Monday, 10 September 2012

Pollo alla Cacciatora

Otherwise known as Chicken, Hunter Style. What those hunters were doing hunting chickens, I don't know. Maybe they were Elmer Fudd chasing after Bugs Bunny, and had to settle for something a little more bird-brained. (Although if you do better at getting hold of a rabbit, there is no reason not to make Coniglio alla Cacciatora with it.)

This is the kind of thing I love. Simple food, cooked pretty simply, but damn, it's good.

You could get all refined and purée the vegetables (or at least everything but the peppers) but that doesn't seem very hunter-like. I used Jimmy Nardellos for the peppers, by the way - a classic Italian frying pepper - but any thin-walled frying pepper will do. Cubanelles would have been my next choice, especially if they were ripe enough to be blushed with colour.

If you don't want polenta, serve it with rice or tagliatelle.

4 to 6 servings
1 hour prep time

1 1.5 kilo (3 pound) chicken or equivalent in chicken pieces
500 grams (1 pound, 4 to 6 medium) frying peppers
1 stalk celery
1 medium onion
1 medium carrot
4 to 6 cloves of garlic
500 grams (1 pound, 2 or 3 large) fresh tomatoes
1/4 cup good olive oil

3 2" sprigs of fresh rosemary
6 to 8 large fresh sage leaves

1 cup white or red wine
salt & pepper to taste

Cut the chicken into joints, removing the breasts from the carcass and cutting each side piece into about 3 even pieces. Use the carcass and any excess skin to make chicken stock - which will be used in some other recipe, not this one. Put a pot of water on to boil as well, for the tomatoes.

Set the chicken pieces aside, and chop the peppers, discarding stems and seeds, into large bite-sized pieces. Chop the celery finely, and peel and chop the onion and carrot finely as well. Peel the garlic and press the pieces until smashed but still whole.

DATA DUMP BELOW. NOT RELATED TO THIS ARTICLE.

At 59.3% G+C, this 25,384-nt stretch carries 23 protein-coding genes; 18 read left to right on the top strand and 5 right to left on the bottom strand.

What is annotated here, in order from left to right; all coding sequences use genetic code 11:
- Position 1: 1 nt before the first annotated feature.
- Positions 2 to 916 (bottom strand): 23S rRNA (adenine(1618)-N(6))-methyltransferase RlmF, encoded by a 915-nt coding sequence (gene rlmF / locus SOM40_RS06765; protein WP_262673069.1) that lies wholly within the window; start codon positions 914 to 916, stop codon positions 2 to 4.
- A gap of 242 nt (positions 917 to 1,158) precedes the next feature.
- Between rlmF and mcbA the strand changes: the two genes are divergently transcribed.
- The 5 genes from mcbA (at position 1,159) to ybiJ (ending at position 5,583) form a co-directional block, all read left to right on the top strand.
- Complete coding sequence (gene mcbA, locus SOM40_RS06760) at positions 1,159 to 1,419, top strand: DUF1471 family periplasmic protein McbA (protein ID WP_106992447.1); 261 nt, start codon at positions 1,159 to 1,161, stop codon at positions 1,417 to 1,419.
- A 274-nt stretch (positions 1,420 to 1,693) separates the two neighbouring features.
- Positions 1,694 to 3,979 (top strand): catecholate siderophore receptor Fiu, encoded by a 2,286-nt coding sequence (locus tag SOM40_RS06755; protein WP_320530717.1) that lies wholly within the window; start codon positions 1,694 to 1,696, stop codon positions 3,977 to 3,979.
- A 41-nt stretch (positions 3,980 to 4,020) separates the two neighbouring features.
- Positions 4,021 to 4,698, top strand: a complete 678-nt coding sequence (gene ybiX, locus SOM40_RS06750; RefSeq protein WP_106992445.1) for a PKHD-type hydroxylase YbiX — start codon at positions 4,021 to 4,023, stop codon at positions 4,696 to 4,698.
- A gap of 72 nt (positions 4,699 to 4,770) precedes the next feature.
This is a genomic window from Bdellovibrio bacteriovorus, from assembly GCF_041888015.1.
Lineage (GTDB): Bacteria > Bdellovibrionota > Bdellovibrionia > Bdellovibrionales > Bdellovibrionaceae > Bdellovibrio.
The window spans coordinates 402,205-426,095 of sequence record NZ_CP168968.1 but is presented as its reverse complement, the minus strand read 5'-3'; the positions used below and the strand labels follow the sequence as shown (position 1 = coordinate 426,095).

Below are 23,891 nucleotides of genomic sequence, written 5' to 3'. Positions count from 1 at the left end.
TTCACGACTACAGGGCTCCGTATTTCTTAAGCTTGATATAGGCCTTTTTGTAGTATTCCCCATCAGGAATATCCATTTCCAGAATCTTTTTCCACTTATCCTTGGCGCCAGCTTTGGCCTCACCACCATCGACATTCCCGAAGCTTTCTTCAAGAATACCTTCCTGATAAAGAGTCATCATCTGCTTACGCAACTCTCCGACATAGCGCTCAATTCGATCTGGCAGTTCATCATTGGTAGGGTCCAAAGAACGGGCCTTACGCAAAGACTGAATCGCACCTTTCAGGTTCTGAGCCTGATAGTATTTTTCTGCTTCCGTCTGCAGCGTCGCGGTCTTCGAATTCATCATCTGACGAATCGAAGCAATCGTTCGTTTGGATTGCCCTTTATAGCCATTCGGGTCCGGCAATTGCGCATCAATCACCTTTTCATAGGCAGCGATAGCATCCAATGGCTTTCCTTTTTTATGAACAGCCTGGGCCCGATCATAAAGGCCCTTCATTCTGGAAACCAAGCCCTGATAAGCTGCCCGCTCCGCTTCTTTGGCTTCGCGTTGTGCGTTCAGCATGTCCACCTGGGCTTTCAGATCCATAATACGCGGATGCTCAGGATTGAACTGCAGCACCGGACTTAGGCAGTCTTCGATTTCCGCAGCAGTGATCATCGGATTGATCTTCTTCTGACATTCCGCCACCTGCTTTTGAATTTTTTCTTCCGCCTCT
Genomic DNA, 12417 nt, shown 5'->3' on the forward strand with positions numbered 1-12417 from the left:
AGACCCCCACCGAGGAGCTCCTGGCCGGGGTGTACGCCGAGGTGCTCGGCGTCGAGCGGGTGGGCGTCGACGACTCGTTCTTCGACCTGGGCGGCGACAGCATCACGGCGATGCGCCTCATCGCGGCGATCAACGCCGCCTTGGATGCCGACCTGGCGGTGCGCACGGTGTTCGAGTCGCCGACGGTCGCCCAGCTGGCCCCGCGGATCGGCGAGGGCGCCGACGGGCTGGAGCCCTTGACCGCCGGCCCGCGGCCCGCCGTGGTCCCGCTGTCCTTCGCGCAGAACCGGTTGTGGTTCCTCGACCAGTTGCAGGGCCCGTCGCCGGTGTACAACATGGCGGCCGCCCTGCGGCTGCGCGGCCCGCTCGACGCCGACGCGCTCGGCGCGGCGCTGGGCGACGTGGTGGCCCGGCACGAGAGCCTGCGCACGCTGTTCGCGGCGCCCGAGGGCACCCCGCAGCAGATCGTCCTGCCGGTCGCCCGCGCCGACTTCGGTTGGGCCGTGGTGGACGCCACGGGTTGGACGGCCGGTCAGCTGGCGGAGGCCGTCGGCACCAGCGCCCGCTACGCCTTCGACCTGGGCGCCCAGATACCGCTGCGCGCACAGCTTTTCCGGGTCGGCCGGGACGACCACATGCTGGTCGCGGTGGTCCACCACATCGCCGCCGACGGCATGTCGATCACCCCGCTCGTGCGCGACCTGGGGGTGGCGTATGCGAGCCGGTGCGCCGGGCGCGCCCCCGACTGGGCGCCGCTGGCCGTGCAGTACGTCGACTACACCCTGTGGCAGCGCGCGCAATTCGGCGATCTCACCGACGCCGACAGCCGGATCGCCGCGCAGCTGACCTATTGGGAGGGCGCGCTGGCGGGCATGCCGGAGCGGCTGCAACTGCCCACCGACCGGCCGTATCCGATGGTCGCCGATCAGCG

When the water is boiling, blanch the tomatoes for 1 minute, then transfer them to the sink, where run cold water over them  until they are cool enough to handle. Slip off the skins, and cut the tomatoes into large dice or small chunks. 

Heat the oil in a large skillet. Add the rosemary and sage leaves, and cook gently until stiff and slightly coloured. Add the garlic when they are about half done. Remove them all, draining them well to keep as much oil as possible in the pan. Set them aside.

Add the peppers, and cook them for 5 to 10 minutes over medium-high heat, stirring frequently, until they are soft and browned in spots. Lift them out of the pan and set them aside. Repeat with the celery, onion and carrot (as one batch). When they too are softened and slightly browned, add them to the peppers.

Next brown the chicken pieces - they should be quite dry as they are put into the pan, and go in in a single layer. Cook them for about 15 minutes, turning and moving them as necessary, until they are well browned on both sides. Hopefully you have kept most of the oil in the pan by careful removal of the vegetables, and don't need to add any more - but if you do need to add more, then you will need to add more. The chicken should be in no danger whatever of sticking.

Add the sautéed vegetables back into the pan, along with the tomatoes and wine. Add the garlic, and the herbs back as well, although I think it is best if you can put the sage and rosemary into a spice ball to keep them from disintegrating into the dish. Otherwise you will need to fish them out as best you can just before serving. Let the chicken simmer for another 15 minutes or so, turning the pieces regularly to be sure they cook through. The sauce should cook down, but still be moist and a little juicy/chunky rather than thick. You can add a spoonful of water or two if necessary, but better to keep the temperature well regulated. Season with salt and pepper to taste. We served ours over oven baked polenta without any cheese and swooned.

Last year at this time I made Miso Broiled Vegetables. If I had had a puffball this week, I would likely have used it in place of the peppers. Or in addition, maybe.


Anonymous said...

Just made this last night - quite good!

Ferdzy said...

Thanks! I'm glad you liked it.